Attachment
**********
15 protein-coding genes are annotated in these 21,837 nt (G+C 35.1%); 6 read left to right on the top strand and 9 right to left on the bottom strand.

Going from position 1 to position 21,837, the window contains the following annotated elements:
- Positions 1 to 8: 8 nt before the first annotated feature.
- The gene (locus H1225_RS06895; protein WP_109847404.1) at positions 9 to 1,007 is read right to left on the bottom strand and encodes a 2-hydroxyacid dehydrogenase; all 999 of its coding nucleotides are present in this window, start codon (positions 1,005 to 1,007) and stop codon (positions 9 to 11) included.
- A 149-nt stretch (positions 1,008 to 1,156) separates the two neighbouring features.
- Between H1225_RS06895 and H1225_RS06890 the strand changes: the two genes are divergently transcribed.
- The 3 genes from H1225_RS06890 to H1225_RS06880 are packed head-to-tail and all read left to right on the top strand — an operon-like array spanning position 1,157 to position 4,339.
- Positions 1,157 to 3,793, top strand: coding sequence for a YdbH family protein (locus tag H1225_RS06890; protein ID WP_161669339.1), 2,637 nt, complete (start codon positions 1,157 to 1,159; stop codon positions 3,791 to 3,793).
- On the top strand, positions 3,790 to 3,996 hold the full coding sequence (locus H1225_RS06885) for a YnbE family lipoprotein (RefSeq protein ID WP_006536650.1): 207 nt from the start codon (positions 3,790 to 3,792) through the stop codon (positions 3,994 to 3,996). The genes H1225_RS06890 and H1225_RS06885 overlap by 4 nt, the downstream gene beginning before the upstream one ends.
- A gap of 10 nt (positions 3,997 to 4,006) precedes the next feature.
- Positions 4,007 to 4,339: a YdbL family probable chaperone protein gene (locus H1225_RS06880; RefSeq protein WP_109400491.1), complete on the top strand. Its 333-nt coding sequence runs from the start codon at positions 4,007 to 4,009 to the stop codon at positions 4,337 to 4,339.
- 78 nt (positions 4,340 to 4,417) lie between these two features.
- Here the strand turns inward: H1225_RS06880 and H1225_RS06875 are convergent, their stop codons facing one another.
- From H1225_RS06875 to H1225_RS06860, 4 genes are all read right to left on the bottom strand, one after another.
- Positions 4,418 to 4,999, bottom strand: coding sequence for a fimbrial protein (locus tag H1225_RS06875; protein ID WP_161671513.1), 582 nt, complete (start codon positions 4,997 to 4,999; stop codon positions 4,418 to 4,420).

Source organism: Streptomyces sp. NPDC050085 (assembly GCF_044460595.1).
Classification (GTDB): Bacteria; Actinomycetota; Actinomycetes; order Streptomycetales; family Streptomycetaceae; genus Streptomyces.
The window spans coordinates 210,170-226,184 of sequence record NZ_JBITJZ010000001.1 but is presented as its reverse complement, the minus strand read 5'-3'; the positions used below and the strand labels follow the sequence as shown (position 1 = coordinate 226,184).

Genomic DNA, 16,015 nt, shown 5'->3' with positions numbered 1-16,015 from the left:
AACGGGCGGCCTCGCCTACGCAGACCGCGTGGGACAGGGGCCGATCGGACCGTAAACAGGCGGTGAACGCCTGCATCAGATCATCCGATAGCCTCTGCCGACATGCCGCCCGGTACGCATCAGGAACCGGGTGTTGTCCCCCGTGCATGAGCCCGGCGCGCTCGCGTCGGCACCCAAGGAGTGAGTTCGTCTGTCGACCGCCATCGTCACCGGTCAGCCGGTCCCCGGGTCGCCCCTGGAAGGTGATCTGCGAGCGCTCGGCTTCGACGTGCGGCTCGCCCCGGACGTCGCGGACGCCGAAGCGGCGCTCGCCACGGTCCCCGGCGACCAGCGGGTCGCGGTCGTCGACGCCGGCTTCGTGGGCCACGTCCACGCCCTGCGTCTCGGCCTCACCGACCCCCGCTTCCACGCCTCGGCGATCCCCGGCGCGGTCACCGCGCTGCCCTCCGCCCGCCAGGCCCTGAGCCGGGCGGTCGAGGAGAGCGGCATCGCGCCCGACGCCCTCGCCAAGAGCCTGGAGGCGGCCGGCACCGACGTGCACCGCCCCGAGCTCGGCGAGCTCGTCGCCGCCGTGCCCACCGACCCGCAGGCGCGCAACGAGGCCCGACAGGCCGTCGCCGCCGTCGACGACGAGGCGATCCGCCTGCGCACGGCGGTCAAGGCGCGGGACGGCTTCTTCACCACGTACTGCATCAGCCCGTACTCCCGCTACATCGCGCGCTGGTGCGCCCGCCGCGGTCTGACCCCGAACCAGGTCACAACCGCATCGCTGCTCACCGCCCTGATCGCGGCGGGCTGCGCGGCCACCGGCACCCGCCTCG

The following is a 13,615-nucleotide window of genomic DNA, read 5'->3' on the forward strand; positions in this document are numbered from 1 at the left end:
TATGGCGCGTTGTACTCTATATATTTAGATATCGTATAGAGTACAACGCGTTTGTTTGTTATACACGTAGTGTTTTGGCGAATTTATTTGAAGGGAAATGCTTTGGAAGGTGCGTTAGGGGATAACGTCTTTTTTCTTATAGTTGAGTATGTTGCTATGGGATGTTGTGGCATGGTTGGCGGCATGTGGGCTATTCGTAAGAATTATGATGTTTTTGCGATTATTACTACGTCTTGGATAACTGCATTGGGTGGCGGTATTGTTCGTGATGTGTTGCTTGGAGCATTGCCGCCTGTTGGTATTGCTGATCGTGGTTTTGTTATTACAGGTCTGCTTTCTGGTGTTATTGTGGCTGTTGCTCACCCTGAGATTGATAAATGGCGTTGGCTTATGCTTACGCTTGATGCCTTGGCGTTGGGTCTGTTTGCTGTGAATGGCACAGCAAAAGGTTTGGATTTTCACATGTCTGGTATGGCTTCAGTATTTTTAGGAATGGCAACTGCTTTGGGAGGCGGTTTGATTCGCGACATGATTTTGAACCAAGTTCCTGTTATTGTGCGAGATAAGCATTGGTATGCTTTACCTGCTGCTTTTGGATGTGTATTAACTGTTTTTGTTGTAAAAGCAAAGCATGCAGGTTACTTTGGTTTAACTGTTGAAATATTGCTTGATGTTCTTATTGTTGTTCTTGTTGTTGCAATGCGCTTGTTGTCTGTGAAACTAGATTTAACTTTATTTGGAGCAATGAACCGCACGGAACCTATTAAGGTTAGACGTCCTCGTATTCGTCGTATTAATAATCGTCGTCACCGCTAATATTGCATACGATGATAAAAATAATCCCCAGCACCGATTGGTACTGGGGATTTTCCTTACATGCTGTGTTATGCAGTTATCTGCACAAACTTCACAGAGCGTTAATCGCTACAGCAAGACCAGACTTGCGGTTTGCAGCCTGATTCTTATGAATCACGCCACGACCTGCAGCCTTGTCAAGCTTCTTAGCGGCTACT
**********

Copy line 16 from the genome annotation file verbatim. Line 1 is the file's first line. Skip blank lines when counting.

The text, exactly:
Source organism: Streptomyces sp. NPDC050085 (assembly GCF_044460595.1).